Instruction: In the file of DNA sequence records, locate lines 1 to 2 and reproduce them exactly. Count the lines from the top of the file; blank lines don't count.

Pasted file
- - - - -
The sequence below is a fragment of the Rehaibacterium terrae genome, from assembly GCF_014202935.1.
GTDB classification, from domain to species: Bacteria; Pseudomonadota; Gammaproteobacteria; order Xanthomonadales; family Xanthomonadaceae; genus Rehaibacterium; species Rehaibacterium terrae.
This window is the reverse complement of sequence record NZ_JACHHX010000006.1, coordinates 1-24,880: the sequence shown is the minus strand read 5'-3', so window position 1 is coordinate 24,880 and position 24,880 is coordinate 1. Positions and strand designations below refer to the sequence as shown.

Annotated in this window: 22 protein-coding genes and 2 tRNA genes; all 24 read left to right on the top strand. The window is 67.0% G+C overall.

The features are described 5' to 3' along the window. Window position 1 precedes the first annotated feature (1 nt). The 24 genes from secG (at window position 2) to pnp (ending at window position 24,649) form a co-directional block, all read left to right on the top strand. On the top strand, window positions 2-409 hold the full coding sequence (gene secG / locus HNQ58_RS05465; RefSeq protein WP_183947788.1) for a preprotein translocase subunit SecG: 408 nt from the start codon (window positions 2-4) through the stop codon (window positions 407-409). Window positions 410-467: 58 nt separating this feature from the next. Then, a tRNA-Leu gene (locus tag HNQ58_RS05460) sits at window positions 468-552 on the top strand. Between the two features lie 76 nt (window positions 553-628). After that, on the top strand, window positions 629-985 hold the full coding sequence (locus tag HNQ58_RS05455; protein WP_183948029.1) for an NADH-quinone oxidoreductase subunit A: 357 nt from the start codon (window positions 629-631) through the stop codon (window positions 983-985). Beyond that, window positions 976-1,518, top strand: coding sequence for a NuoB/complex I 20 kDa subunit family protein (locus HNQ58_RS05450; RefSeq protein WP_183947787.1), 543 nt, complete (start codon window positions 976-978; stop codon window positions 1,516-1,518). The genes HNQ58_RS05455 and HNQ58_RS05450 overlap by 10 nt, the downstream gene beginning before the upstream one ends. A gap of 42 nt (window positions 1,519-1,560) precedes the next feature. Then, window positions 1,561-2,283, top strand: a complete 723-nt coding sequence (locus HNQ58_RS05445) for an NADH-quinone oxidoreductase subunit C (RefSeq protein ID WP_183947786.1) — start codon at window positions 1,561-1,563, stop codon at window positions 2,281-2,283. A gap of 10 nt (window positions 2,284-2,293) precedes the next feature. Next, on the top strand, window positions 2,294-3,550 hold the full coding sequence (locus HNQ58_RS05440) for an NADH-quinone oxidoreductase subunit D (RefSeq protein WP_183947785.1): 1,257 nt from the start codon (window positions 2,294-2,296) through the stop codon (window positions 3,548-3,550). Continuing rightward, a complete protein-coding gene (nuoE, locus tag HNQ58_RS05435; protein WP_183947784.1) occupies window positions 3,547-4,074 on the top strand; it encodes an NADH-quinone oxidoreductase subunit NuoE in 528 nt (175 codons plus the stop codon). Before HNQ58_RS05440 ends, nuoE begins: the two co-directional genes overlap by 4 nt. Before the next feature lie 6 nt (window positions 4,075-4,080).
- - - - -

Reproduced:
The sequence below is a fragment of the Rehaibacterium terrae genome, from assembly GCF_014202935.1.
GTDB classification, from domain to species: Bacteria; Pseudomonadota; Gammaproteobacteria; order Xanthomonadales; family Xanthomonadaceae; genus Rehaibacterium; species Rehaibacterium terrae.